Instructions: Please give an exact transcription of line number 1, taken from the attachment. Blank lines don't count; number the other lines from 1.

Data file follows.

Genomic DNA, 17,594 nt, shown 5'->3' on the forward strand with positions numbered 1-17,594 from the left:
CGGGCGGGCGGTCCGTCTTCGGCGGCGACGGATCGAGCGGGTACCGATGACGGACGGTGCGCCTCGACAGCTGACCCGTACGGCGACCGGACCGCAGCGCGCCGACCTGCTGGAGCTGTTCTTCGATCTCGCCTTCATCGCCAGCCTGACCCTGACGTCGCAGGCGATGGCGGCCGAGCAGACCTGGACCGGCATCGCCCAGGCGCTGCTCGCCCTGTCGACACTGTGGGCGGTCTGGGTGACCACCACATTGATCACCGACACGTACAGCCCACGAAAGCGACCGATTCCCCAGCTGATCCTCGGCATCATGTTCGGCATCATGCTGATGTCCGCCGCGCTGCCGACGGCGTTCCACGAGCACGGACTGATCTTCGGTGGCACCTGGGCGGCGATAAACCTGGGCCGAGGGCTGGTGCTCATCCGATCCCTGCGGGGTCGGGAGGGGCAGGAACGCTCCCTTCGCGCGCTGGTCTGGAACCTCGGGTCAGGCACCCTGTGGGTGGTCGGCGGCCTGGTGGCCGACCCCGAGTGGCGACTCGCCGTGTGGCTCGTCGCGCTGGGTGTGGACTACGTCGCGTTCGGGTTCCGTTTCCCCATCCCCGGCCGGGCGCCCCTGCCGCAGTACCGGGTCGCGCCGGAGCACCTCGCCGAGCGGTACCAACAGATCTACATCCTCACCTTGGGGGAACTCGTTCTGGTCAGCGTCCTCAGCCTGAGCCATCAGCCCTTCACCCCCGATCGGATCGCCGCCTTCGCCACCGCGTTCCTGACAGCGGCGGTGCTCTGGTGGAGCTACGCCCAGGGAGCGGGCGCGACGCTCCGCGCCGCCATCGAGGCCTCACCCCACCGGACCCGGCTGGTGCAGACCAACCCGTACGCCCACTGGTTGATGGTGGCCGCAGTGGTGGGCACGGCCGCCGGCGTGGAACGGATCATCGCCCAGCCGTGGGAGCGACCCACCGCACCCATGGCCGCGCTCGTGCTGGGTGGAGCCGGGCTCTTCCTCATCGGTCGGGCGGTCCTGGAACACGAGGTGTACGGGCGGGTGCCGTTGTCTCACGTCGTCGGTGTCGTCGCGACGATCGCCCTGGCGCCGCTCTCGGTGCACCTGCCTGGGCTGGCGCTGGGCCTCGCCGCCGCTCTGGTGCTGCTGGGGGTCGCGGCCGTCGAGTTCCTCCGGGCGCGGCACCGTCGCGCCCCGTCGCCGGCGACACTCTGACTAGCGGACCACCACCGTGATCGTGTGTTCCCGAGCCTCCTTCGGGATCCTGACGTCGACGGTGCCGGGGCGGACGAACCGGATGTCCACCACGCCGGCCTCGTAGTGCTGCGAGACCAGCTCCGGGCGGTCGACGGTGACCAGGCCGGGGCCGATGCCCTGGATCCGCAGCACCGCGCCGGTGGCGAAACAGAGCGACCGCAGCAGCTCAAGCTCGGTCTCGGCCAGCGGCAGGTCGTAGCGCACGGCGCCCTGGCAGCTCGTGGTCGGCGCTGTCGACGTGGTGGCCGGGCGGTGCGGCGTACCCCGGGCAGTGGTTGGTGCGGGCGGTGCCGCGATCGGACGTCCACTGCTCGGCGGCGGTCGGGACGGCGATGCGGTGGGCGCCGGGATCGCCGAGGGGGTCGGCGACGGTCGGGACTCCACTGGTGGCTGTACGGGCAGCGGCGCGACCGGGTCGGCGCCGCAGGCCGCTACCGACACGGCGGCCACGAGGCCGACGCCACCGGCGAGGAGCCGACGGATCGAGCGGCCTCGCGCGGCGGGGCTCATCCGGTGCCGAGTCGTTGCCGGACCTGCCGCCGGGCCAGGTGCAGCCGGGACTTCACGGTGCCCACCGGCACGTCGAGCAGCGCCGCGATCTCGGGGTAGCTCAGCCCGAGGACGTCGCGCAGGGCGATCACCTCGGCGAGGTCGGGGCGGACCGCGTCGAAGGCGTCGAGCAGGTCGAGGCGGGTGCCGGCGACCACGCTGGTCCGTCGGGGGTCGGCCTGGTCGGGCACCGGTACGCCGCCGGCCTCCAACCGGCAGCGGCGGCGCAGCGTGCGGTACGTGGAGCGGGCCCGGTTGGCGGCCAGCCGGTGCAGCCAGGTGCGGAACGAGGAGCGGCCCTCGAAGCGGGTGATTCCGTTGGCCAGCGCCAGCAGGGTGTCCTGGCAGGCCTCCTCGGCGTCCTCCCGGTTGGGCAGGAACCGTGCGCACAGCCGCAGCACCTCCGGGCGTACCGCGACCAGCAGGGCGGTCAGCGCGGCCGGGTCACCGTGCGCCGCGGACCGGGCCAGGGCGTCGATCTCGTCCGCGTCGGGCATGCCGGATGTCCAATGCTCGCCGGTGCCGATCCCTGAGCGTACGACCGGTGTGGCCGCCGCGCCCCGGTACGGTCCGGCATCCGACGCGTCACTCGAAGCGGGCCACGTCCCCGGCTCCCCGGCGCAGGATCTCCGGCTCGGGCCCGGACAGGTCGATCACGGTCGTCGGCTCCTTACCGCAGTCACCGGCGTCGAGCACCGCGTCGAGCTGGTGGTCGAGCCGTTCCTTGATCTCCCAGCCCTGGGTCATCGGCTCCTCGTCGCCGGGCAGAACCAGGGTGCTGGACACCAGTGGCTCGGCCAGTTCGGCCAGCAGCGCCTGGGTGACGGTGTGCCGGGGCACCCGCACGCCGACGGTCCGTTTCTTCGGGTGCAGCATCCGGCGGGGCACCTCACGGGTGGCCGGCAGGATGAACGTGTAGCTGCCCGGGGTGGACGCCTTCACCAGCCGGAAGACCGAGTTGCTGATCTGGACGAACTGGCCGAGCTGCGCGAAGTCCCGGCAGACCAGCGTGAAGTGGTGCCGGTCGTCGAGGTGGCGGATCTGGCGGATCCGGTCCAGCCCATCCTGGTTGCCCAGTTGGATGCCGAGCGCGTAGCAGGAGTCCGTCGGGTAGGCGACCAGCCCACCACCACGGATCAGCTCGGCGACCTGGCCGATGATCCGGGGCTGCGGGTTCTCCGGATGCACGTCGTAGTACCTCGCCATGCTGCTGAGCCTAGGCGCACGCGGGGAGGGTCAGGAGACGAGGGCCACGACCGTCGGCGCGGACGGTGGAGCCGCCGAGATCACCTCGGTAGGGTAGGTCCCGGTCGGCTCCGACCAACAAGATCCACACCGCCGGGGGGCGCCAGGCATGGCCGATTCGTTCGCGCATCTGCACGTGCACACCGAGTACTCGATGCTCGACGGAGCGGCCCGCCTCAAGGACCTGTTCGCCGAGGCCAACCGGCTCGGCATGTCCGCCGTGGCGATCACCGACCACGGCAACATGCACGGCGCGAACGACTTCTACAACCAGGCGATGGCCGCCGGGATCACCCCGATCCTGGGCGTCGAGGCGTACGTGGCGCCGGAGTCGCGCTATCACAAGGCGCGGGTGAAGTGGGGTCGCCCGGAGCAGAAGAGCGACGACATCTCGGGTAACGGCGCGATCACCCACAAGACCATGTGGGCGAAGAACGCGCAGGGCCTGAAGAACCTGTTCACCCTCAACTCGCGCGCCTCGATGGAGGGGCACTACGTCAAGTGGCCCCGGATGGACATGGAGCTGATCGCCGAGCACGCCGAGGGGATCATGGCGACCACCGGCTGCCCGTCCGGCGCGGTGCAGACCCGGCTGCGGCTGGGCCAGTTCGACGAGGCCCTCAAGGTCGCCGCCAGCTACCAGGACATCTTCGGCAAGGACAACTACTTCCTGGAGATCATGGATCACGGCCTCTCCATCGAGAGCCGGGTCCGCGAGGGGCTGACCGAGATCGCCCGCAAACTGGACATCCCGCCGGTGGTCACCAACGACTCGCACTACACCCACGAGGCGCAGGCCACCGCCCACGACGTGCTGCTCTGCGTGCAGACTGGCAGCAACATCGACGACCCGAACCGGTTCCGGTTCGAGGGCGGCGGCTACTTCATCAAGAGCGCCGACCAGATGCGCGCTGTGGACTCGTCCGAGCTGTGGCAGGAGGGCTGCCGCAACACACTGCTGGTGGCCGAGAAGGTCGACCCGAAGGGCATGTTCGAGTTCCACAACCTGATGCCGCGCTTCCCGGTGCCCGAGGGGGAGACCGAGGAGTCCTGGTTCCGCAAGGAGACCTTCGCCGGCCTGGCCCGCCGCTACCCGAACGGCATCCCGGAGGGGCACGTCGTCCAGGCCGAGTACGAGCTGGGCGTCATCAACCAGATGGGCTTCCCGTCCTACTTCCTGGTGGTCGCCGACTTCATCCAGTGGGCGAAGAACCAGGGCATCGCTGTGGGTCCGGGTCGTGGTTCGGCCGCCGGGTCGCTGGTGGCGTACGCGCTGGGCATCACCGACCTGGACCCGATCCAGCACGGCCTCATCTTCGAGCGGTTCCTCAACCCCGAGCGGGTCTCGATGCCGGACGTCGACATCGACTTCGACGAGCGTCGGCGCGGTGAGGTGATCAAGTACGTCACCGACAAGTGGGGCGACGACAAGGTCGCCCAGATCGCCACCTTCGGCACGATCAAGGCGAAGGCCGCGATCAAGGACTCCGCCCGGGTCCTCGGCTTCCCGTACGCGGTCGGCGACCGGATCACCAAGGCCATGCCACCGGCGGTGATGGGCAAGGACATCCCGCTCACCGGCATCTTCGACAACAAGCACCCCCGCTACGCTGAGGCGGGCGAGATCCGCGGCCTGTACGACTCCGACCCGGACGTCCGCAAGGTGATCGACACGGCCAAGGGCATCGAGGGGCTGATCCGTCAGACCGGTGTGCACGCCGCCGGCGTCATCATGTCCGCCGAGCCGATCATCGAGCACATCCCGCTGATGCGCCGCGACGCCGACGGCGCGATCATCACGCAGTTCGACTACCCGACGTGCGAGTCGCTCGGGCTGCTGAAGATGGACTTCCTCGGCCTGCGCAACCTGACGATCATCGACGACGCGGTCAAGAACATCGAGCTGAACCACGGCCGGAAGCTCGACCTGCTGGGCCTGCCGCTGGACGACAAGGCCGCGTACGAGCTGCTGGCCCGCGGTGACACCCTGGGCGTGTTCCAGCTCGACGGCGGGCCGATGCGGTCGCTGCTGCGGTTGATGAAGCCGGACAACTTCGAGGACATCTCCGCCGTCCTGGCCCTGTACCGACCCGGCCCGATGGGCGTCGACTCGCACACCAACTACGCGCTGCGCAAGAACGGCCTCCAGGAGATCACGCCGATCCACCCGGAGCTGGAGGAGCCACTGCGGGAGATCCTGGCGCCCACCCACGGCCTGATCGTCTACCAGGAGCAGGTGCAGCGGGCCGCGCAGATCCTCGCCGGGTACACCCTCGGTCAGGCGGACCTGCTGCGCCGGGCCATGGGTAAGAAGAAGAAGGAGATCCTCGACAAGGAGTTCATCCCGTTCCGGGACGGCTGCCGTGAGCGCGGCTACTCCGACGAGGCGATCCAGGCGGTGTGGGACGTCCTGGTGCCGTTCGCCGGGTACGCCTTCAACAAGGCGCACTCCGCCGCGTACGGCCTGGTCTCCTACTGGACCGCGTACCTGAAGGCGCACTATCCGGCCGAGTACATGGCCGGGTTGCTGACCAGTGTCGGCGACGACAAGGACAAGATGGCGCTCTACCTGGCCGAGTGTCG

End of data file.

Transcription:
Genomic DNA, 17,594 nt, shown 5'->3' on the forward strand with positions numbered 1-17,594 from the left: